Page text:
The Canadian Privacy Law Blog: Developments in privacy law and writings of a Canadian privacy lawyer, containing information related to the Personal Information Protection and Electronic Documents Act (aka PIPEDA) and other Canadian and international laws.
The author of this blog, David T.S. Fraser, is a Canadian privacy lawyer who practices with the firm of McInnes Cooper. He is the author of the Physicians' Privacy Manual. He has a national and international practice advising corporations and individuals on matters related to Canadian privacy laws.
For full contact information and a brief bio, please see David's profile.
The views expressed herein are solely the author's and should not be attributed to his employer or clients. Any postings on legal issues are provided as a public service, and do not constitute solicitation or provision of legal advice. The author makes no claims, promises or guarantees about the accuracy, completeness, or adequacy of the information contained herein or linked to. Nothing herein should be used as a substitute for the advice of competent counsel.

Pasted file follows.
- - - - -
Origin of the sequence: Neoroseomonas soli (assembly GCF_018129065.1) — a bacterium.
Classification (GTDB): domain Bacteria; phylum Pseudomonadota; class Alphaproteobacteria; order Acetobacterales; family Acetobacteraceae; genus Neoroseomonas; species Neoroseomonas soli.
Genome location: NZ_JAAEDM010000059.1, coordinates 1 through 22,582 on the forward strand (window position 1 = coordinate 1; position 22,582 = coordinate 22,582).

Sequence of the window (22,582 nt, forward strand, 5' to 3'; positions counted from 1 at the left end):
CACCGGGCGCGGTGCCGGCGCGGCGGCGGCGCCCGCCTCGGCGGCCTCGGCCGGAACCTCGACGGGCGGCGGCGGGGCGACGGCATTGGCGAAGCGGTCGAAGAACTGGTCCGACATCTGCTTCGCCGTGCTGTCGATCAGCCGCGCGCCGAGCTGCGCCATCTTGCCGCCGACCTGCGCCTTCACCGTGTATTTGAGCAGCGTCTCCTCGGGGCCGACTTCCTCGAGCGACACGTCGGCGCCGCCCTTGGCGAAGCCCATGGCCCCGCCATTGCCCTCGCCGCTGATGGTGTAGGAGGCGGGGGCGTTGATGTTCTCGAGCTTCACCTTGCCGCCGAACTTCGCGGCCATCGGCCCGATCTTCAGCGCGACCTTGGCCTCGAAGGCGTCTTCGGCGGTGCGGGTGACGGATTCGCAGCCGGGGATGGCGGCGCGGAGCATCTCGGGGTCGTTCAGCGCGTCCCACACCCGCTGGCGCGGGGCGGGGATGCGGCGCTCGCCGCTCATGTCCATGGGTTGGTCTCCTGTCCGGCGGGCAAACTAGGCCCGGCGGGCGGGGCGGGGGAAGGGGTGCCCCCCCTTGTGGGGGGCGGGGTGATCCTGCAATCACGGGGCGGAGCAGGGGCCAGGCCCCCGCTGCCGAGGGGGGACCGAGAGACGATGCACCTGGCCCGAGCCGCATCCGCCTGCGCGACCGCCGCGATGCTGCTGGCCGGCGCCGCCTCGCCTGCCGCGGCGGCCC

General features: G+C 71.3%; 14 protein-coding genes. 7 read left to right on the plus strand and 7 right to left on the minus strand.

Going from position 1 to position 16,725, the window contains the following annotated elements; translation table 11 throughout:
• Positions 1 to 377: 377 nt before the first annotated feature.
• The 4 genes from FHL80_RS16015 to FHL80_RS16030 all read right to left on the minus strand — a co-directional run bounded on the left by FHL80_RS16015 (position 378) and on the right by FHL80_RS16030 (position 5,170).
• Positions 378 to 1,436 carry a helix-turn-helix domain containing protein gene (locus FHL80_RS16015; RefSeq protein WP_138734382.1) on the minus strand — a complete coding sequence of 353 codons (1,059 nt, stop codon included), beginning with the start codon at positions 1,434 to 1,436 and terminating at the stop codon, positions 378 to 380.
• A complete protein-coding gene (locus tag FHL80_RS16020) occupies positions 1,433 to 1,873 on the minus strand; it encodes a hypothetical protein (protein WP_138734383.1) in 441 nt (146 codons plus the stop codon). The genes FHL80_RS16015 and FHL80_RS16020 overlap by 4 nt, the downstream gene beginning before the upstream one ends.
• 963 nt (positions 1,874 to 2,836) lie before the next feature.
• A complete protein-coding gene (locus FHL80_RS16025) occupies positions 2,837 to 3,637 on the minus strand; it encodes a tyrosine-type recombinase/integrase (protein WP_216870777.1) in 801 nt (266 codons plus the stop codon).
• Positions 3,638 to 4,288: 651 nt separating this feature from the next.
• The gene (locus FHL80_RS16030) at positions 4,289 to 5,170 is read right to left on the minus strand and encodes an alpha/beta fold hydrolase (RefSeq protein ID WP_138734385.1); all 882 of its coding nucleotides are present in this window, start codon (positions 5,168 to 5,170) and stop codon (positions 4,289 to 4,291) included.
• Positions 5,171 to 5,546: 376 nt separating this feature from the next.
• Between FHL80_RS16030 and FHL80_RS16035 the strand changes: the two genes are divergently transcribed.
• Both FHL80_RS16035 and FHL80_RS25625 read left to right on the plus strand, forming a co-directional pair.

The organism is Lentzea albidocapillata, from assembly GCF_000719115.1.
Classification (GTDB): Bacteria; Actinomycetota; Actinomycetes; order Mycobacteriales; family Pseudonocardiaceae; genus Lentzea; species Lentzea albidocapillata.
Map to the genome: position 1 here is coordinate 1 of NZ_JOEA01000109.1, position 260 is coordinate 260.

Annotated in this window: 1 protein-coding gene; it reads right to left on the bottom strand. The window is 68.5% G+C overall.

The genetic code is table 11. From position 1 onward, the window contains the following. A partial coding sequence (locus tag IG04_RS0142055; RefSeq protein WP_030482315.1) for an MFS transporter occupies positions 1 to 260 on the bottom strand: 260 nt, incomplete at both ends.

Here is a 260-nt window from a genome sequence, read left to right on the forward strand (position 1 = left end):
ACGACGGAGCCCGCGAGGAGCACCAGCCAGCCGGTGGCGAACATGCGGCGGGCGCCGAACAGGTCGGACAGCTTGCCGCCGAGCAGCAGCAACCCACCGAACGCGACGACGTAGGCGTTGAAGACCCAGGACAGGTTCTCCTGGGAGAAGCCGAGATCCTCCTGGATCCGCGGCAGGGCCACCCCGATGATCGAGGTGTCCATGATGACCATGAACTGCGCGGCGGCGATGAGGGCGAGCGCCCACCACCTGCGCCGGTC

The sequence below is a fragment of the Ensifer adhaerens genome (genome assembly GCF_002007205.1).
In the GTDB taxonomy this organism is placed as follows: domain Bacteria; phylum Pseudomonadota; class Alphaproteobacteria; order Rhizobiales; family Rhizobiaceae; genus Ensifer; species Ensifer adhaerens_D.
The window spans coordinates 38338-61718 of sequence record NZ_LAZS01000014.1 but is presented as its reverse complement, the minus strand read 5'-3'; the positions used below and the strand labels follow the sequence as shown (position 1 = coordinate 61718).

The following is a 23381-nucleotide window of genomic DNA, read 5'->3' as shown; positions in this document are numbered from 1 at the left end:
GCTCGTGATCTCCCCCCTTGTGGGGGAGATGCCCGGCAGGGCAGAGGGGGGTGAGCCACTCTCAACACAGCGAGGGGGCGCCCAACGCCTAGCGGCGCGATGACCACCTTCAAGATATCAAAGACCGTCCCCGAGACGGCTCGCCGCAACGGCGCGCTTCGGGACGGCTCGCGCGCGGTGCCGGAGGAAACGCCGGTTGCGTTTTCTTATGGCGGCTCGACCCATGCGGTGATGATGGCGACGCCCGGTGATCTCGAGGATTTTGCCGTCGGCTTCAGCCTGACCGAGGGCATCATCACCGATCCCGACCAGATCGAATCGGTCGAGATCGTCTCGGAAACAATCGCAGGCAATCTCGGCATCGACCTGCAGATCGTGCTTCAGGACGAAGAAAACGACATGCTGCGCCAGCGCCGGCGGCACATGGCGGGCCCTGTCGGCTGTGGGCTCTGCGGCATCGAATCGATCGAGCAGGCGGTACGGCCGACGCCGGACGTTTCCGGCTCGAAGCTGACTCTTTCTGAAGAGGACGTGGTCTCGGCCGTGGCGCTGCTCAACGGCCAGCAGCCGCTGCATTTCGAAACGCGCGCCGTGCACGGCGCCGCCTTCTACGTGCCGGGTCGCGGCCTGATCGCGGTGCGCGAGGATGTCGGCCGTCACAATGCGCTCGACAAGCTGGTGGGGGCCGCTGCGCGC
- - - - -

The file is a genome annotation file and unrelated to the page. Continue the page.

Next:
This web site is presented for informational purposes only. These materials do not constitute legal advice and do not create a solicitor-client relationship between you and David T.S. Fraser. If you are seeking specific advice related to Canadian privacy law or PIPEDA, contact the author, David T.S. Fraser.
Wednesday, May 17, 2006
Some of the biggest names in privacy in Canada have joined together to lobby the new Conservative government about potential privacy effects of legislative changes enshrining digital rights management in Canadian copyright law. The new group (IntellectualPrivacy.ca) has sent a letter and a background paper to Culture minister Maxime Bernier asking that privacy issues be carefully considered before embarking on changes to copyright laws that could have a significant privacy impact upon Canadians. The privacy commissioners of Canada, Ontario and British Columbia have also each sent separate letters to the Minister on the topic.
In short, the group is seeking assurances from the government that:
- any proposed copyright reforms will prioritize privacy protection by including a full privacy consultation and a full privacy impact assessment with the introduction of any copyright reform bill;
- any proposed anti-circumvention provisions will create no negative privacy impact; and
- any proposed copyright reforms will include pro-active privacy protections that, for example, enshrine the rights of Canadians to access and enjoy copyright works anonymously and in private.
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